What goes into the beauty of a brand’s social campaign

Looking back at ad campaigns with lasting impact, one could safely gauge that the past year-and-a half has undoubtedly been that of taking an honest look in the mirror (naturally, pun intended) through judgment-free eyes – at least that’s been the mantra according to Dove. From the brand’s “Real Beauty Sketches” to the short video “Evolution,” I have to admit that Dove has been a breath of fresh air when it comes to empowering women. Continuing this message on to Super Bowl XLIX, Dove challenged us all to think differently about doing things “like a girl” – with the basis of running, throwing a ball, and the larger impasse – showcasing the differences in how young women, boys, and young girls respectively perceive the phrase. The Super Bowl ad won significant online kudos for changing the conversation, and again, during the 87th Annual Academy Awards, the brand started an entirely new conversation — this time on Twitter.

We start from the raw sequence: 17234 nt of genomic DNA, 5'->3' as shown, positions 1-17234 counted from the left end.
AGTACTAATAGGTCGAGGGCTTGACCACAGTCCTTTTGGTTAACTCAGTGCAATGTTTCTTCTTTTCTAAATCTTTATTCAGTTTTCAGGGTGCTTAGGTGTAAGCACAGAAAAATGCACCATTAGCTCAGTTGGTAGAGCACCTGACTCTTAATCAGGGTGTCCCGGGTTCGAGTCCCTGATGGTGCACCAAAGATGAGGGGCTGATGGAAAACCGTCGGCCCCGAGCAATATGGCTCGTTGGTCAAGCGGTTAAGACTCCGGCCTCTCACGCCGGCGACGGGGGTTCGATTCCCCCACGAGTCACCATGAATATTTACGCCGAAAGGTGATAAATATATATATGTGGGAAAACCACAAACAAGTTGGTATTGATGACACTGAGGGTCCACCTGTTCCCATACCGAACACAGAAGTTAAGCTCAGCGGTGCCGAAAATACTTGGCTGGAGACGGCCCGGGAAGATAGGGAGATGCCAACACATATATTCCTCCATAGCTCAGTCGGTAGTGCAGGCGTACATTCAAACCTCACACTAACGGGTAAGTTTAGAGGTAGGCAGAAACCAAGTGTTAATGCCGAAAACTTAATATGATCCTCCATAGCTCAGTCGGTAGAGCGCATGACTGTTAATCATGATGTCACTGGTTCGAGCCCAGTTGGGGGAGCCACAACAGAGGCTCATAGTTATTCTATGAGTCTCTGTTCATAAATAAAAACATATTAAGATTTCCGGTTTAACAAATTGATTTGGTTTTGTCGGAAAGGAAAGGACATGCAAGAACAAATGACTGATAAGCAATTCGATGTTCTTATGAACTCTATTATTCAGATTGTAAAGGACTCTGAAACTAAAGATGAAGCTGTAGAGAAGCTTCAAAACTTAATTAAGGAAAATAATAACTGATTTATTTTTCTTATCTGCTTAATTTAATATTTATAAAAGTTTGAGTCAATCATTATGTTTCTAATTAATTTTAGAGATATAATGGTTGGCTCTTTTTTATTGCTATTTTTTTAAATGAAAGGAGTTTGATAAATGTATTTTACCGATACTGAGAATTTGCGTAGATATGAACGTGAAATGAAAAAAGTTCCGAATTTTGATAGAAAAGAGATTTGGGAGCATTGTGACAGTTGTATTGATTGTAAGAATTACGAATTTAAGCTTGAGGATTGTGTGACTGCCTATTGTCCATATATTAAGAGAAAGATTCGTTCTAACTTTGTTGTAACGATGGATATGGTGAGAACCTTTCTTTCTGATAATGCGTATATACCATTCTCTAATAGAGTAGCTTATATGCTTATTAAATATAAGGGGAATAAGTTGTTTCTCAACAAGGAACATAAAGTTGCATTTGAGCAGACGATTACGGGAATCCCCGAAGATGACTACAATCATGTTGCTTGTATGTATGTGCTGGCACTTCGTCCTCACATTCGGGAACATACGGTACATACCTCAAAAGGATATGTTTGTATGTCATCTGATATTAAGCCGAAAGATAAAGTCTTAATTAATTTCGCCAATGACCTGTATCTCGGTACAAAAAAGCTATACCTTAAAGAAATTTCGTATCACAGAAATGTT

As part of a hashtag campaign, #SpeakBeautifully, Dove teamed up with the social media platform to add a positive spin on some of the negative tweets about beauty and body image on awards night. Arguably one of the chattiest (and often, cattiest) nights on social media, Dove created a Twitter tool that identified hateful keywords, and responded to them with non-automated tweets during the show. When someone tweeted a nasty comment about someone else, Dove’s Twitter accounted tweeted back constructive advice to encourage more positive online language and habits.

The campaign is based on a study done by Dove, which found that 50% of women are more likely to post something negative about themselves on Twitter, rather than positive. Even more upsetting, four out of five women encounter negative tweets commenting on other women’s appearances. Twitter CEO Dick Costalo has addressed the issue that seems to run rampant on Twitter, saying “We stink at dealing with abuse and trolls on the platform and we’ve been bad at it for years. It’s no secret and the rest of the world talks about it every day.” Through a strong partnership with Dove – viewed as having changed the paradigm in the industry – on this social media campaign, he endeavors to encourage positivity towards women, and on a grander scale, initiate changed perceptions on the Twittersphere.